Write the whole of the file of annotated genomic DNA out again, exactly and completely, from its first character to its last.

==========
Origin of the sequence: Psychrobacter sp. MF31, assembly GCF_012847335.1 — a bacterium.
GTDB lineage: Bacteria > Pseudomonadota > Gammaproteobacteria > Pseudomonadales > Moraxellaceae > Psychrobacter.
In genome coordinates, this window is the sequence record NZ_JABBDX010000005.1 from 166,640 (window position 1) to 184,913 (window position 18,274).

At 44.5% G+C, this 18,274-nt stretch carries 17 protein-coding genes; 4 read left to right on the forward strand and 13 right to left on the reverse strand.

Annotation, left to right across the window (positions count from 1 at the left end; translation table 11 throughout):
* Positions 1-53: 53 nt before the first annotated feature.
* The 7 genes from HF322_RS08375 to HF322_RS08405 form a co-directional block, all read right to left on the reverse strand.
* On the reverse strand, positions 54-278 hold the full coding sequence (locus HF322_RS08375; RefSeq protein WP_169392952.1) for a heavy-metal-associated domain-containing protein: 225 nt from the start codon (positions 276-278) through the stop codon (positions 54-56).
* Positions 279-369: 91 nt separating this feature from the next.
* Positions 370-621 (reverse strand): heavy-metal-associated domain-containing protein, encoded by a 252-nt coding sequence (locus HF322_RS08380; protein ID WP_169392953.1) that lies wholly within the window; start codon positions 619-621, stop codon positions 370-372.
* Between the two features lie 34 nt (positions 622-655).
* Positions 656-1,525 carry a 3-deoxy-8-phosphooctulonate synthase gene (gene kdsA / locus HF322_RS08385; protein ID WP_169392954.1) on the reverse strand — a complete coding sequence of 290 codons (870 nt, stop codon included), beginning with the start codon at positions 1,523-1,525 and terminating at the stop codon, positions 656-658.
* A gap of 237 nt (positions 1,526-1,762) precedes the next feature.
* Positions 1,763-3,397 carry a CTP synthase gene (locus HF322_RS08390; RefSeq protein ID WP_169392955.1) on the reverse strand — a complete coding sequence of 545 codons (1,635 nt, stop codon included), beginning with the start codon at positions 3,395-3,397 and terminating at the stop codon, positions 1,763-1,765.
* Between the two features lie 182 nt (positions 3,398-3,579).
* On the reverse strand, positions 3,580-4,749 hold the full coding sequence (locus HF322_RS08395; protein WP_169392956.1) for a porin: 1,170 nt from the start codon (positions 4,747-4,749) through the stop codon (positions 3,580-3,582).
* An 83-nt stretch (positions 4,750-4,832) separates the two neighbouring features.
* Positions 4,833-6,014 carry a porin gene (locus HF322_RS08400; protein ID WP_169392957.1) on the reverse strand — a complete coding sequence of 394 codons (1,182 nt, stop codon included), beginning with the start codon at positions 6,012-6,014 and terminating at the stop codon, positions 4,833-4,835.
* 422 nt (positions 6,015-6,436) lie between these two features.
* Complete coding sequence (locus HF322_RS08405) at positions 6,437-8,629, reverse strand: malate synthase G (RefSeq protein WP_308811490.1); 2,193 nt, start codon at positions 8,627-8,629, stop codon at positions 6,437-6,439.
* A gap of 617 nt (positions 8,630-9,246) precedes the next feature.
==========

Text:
Origin of the sequence: Psychrobacter sp. MF31, assembly GCF_012847335.1 — a bacterium.
GTDB lineage: Bacteria > Pseudomonadota > Gammaproteobacteria > Pseudomonadales > Moraxellaceae > Psychrobacter.
In genome coordinates, this window is the sequence record NZ_JABBDX010000005.1 from 166,640 (window position 1) to 184,913 (window position 18,274).

At 44.5% G+C, this 18,274-nt stretch carries 17 protein-coding genes; 4 read left to right on the forward strand and 13 right to left on the reverse strand.

Annotation, left to right across the window (positions count from 1 at the left end; translation table 11 throughout):
* Positions 1-53: 53 nt before the first annotated feature.
* The 7 genes from HF322_RS08375 to HF322_RS08405 form a co-directional block, all read right to left on the reverse strand.
* On the reverse strand, positions 54-278 hold the full coding sequence (locus HF322_RS08375; RefSeq protein WP_169392952.1) for a heavy-metal-associated domain-containing protein: 225 nt from the start codon (positions 276-278) through the stop codon (positions 54-56).
* Positions 279-369: 91 nt separating this feature from the next.
* Positions 370-621 (reverse strand): heavy-metal-associated domain-containing protein, encoded by a 252-nt coding sequence (locus HF322_RS08380; protein ID WP_169392953.1) that lies wholly within the window; start codon positions 619-621, stop codon positions 370-372.
* Between the two features lie 34 nt (positions 622-655).
* Positions 656-1,525 carry a 3-deoxy-8-phosphooctulonate synthase gene (gene kdsA / locus HF322_RS08385; protein ID WP_169392954.1) on the reverse strand — a complete coding sequence of 290 codons (870 nt, stop codon included), beginning with the start codon at positions 1,523-1,525 and terminating at the stop codon, positions 656-658.
* A gap of 237 nt (positions 1,526-1,762) precedes the next feature.
* Positions 1,763-3,397 carry a CTP synthase gene (locus HF322_RS08390; RefSeq protein ID WP_169392955.1) on the reverse strand — a complete coding sequence of 545 codons (1,635 nt, stop codon included), beginning with the start codon at positions 3,395-3,397 and terminating at the stop codon, positions 1,763-1,765.
* Between the two features lie 182 nt (positions 3,398-3,579).
* On the reverse strand, positions 3,580-4,749 hold the full coding sequence (locus HF322_RS08395; protein WP_169392956.1) for a porin: 1,170 nt from the start codon (positions 4,747-4,749) through the stop codon (positions 3,580-3,582).
* An 83-nt stretch (positions 4,750-4,832) separates the two neighbouring features.
* Positions 4,833-6,014 carry a porin gene (locus HF322_RS08400; protein ID WP_169392957.1) on the reverse strand — a complete coding sequence of 394 codons (1,182 nt, stop codon included), beginning with the start codon at positions 6,012-6,014 and terminating at the stop codon, positions 4,833-4,835.
* 422 nt (positions 6,015-6,436) lie between these two features.
* Complete coding sequence (locus HF322_RS08405) at positions 6,437-8,629, reverse strand: malate synthase G (RefSeq protein WP_308811490.1); 2,193 nt, start codon at positions 8,627-8,629, stop codon at positions 6,437-6,439.
* A gap of 617 nt (positions 8,630-9,246) precedes the next feature.